- USS Newton – The Newton has been sent to investigate a spatial anomaly that is spewing forth both energy and entities from uncharted space.
- Outpost Kumalo – The only fixed outpost in the Delta Quadrant, Outpost Kumalo is still just a cluster of prefabricated buildings on a lonely planet, but the Federation Diplomatic Corps is beginning its outreach efforts anew in the Gradin Belt.
A New Sim and a New Task Force Executive Officer!
Starbase 38 is joining us as the headquarters of the Task Force. Located at the mouth of the Barzan Wormhole, this Guardian-class base is one of the newest facilities in Starfleet. It will be the last thing you see before you head toward the Delta Quadrant and the first thing to welcome you home to the Federation.
This game will be led by Stacks, who really impressed me with his proposal for that sim, but has also impressed me with his enthusiasm for the new model and our new shared canon. He has agreed to step into the TFXO, and I’m delighted to have him as part of the Task Force Senior Staff. He’ll be writing as Commodore Bahnstahl Tasker.
A New Fiction and a New Task Force Commanding Officer!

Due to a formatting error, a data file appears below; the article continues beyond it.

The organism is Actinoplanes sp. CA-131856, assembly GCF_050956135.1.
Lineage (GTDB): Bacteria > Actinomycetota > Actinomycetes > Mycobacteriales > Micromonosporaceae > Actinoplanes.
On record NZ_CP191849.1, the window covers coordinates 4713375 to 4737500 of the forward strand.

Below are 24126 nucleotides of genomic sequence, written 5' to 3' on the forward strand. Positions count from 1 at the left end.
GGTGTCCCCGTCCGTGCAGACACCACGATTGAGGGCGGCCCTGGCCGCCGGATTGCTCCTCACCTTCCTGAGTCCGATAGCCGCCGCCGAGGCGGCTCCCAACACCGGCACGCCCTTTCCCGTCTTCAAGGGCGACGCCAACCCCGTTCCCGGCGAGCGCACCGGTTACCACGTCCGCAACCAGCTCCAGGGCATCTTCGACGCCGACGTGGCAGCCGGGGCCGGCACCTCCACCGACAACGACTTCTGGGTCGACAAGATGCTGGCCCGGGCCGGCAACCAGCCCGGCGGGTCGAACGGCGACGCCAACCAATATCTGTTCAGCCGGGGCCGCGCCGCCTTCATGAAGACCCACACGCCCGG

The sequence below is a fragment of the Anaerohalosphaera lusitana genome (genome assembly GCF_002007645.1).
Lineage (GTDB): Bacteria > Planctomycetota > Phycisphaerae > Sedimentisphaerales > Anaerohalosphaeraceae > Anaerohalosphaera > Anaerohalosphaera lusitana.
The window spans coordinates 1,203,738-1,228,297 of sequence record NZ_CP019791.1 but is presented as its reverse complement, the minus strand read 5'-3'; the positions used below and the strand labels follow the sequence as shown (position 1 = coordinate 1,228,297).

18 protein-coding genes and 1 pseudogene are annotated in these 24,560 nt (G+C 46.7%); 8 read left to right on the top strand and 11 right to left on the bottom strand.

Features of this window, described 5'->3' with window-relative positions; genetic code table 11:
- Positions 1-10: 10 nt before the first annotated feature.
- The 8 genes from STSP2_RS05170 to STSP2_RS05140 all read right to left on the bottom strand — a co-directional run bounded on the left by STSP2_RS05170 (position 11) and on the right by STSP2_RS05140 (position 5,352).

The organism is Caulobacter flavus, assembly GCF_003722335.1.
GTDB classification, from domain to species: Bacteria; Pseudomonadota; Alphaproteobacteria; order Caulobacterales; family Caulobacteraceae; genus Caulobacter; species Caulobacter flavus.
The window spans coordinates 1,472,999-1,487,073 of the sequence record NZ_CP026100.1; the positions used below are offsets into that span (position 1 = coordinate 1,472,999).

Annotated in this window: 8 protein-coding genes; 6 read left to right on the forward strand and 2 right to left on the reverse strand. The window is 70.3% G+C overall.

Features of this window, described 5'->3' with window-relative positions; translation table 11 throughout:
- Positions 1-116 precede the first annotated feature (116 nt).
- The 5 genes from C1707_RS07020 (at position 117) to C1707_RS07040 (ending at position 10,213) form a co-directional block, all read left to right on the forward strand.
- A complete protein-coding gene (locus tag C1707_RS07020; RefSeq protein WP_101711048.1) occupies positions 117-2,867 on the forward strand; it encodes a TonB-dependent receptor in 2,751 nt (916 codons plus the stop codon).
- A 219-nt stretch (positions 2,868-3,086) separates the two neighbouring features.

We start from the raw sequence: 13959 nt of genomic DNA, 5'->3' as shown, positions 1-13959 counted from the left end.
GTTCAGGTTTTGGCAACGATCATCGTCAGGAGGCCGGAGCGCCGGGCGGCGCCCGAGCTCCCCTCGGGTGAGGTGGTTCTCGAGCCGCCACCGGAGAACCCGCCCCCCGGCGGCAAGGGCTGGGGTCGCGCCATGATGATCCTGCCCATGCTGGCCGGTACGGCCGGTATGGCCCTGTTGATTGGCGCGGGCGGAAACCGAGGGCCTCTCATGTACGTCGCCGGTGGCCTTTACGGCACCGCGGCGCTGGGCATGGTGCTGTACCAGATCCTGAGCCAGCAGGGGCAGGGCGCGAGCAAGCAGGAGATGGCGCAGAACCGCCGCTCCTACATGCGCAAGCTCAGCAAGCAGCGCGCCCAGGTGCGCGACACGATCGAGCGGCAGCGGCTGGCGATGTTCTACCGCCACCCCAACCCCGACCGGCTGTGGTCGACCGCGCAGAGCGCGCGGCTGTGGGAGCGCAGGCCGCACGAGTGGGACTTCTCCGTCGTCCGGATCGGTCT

One of the reasons I’m doing a report in an off month is to introduce myself a little bit. I’m David and I’ve been in Bravo Fleet on and off since about 2004 and I’ve done a lot of things in various simming groups. I’m a university writing instructor by trade and I’m really looking forward to developing the Delta Quadrant. My character is Vice Admiral Jonathan Knox.
To that end, I’ve started a fiction called the Delta Exploration Initiative, which is a combination of the Task Force’s operational chain of command and a policy-making group that will analyze all of the fun stuff we find in the Delta Quadrant and bring back. I will be making monthly updates that I’ll add to the DEI’s BFMS entry and post in our Discord.
- Like the other Task Forces, we’re eagerly awaiting the premiere of Star Trek: Picard, next week. We’re hoping that it won’t impact our canon plan too much (and we don’t think it will, given what we’ve heard so far), but we’re going to have to be flexible in case it does.
- I’m developing a list of NPC vessels that exist in all four of our Task Groups (two of which are entirely NPC in nature at this point), so watch out for that and the first installment of the TF fiction later this month.